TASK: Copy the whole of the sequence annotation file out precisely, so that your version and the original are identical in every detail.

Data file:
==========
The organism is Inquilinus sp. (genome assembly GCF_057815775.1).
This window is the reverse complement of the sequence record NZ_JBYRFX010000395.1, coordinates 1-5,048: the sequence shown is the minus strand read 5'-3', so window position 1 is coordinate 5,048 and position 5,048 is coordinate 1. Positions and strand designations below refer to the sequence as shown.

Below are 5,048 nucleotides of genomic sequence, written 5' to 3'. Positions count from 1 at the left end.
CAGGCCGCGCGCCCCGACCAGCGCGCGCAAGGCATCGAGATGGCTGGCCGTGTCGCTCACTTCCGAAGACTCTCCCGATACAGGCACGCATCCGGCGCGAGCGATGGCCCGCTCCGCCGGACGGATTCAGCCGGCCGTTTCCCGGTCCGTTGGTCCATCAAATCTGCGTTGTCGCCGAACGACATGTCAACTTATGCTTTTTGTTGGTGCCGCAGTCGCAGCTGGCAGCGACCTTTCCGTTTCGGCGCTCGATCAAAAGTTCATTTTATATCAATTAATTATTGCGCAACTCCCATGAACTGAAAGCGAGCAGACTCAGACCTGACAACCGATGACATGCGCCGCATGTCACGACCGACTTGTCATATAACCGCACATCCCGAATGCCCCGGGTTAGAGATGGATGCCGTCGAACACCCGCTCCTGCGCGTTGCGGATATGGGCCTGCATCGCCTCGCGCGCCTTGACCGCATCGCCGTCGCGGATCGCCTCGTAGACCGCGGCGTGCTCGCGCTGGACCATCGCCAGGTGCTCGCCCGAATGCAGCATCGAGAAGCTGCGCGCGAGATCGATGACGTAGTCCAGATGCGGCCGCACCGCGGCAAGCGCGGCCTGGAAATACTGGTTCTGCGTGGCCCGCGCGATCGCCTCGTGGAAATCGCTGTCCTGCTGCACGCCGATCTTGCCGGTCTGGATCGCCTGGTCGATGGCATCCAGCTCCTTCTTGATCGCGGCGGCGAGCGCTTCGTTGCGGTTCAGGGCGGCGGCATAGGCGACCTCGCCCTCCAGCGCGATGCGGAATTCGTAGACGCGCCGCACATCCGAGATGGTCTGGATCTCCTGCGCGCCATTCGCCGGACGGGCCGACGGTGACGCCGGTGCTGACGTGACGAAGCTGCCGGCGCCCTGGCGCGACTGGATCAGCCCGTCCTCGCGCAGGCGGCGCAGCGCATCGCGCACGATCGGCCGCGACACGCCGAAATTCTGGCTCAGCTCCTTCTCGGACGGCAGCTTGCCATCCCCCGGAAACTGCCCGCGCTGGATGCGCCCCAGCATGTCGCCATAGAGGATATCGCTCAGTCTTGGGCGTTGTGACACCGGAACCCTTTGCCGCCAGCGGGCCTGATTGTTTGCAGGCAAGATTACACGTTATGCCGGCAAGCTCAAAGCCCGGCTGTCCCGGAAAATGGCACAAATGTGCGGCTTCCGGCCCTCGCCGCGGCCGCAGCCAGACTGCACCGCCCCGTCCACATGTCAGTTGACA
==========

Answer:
The organism is Inquilinus sp. (genome assembly GCF_057815775.1).
This window is the reverse complement of the sequence record NZ_JBYRFX010000395.1, coordinates 1-5,048: the sequence shown is the minus strand read 5'-3', so window position 1 is coordinate 5,048 and position 5,048 is coordinate 1. Positions and strand designations below refer to the sequence as shown.

Below are 5,048 nucleotides of genomic sequence, written 5' to 3'. Positions count from 1 at the left end.
CAGGCCGCGCGCCCCGACCAGCGCGCGCAAGGCATCGAGATGGCTGGCCGTGTCGCTCACTTCCGAAGACTCTCCCGATACAGGCACGCATCCGGCGCGAGCGATGGCCCGCTCCGCCGGACGGATTCAGCCGGCCGTTTCCCGGTCCGTTGGTCCATCAAATCTGCGTTGTCGCCGAACGACATGTCAACTTATGCTTTTTGTTGGTGCCGCAGTCGCAGCTGGCAGCGACCTTTCCGTTTCGGCGCTCGATCAAAAGTTCATTTTATATCAATTAATTATTGCGCAACTCCCATGAACTGAAAGCGAGCAGACTCAGACCTGACAACCGATGACATGCGCCGCATGTCACGACCGACTTGTCATATAACCGCACATCCCGAATGCCCCGGGTTAGAGATGGATGCCGTCGAACACCCGCTCCTGCGCGTTGCGGATATGGGCCTGCATCGCCTCGCGCGCCTTGACCGCATCGCCGTCGCGGATCGCCTCGTAGACCGCGGCGTGCTCGCGCTGGACCATCGCCAGGTGCTCGCCCGAATGCAGCATCGAGAAGCTGCGCGCGAGATCGATGACGTAGTCCAGATGCGGCCGCACCGCGGCAAGCGCGGCCTGGAAATACTGGTTCTGCGTGGCCCGCGCGATCGCCTCGTGGAAATCGCTGTCCTGCTGCACGCCGATCTTGCCGGTCTGGATCGCCTGGTCGATGGCATCCAGCTCCTTCTTGATCGCGGCGGCGAGCGCTTCGTTGCGGTTCAGGGCGGCGGCATAGGCGACCTCGCCCTCCAGCGCGATGCGGAATTCGTAGACGCGCCGCACATCCGAGATGGTCTGGATCTCCTGCGCGCCATTCGCCGGACGGGCCGACGGTGACGCCGGTGCTGACGTGACGAAGCTGCCGGCGCCCTGGCGCGACTGGATCAGCCCGTCCTCGCGCAGGCGGCGCAGCGCATCGCGCACGATCGGCCGCGACACGCCGAAATTCTGGCTCAGCTCCTTCTCGGACGGCAGCTTGCCATCCCCCGGAAACTGCCCGCGCTGGATGCGCCCCAGCATGTCGCCATAGAGGATATCGCTCAGTCTTGGGCGTTGTGACACCGGAACCCTTTGCCGCCAGCGGGCCTGATTGTTTGCAGGCAAGATTACACGTTATGCCGGCAAGCTCAAAGCCCGGCTGTCCCGGAAAATGGCACAAATGTGCGGCTTCCGGCCCTCGCCGCGGCCGCAGCCAGACTGCACCGCCCCGTCCACATGTCAGTTGACA